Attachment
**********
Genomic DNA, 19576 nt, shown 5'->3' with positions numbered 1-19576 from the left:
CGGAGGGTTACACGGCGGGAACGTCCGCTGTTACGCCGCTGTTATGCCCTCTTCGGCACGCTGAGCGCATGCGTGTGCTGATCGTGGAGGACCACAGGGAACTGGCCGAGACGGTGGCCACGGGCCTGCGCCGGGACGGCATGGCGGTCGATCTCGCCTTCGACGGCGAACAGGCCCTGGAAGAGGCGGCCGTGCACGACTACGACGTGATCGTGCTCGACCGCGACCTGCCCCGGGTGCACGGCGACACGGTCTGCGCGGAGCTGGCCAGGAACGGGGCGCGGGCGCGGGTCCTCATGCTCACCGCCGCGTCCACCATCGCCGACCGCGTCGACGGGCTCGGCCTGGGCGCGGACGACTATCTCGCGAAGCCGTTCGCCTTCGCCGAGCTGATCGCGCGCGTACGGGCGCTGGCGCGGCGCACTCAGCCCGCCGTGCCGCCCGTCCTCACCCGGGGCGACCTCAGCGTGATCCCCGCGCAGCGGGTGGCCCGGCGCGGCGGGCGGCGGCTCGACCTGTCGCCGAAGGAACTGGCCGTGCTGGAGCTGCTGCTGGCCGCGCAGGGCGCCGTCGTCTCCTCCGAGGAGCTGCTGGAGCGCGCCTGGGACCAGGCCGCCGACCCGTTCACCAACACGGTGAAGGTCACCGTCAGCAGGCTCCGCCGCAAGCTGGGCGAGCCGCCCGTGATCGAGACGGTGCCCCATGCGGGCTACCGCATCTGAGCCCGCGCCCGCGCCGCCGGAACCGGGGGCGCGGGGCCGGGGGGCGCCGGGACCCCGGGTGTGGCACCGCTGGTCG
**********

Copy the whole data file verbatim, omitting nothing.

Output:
Genomic DNA, 19576 nt, shown 5'->3' with positions numbered 1-19576 from the left:
CGGAGGGTTACACGGCGGGAACGTCCGCTGTTACGCCGCTGTTATGCCCTCTTCGGCACGCTGAGCGCATGCGTGTGCTGATCGTGGAGGACCACAGGGAACTGGCCGAGACGGTGGCCACGGGCCTGCGCCGGGACGGCATGGCGGTCGATCTCGCCTTCGACGGCGAACAGGCCCTGGAAGAGGCGGCCGTGCACGACTACGACGTGATCGTGCTCGACCGCGACCTGCCCCGGGTGCACGGCGACACGGTCTGCGCGGAGCTGGCCAGGAACGGGGCGCGGGCGCGGGTCCTCATGCTCACCGCCGCGTCCACCATCGCCGACCGCGTCGACGGGCTCGGCCTGGGCGCGGACGACTATCTCGCGAAGCCGTTCGCCTTCGCCGAGCTGATCGCGCGCGTACGGGCGCTGGCGCGGCGCACTCAGCCCGCCGTGCCGCCCGTCCTCACCCGGGGCGACCTCAGCGTGATCCCCGCGCAGCGGGTGGCCCGGCGCGGCGGGCGGCGGCTCGACCTGTCGCCGAAGGAACTGGCCGTGCTGGAGCTGCTGCTGGCCGCGCAGGGCGCCGTCGTCTCCTCCGAGGAGCTGCTGGAGCGCGCCTGGGACCAGGCCGCCGACCCGTTCACCAACACGGTGAAGGTCACCGTCAGCAGGCTCCGCCGCAAGCTGGGCGAGCCGCCCGTGATCGAGACGGTGCCCCATGCGGGCTACCGCATCTGAGCCCGCGCCCGCGCCGCCGGAACCGGGGGCGCGGGGCCGGGGGGCGCCGGGACCCCGGGTGTGGCACCGCTGGTCG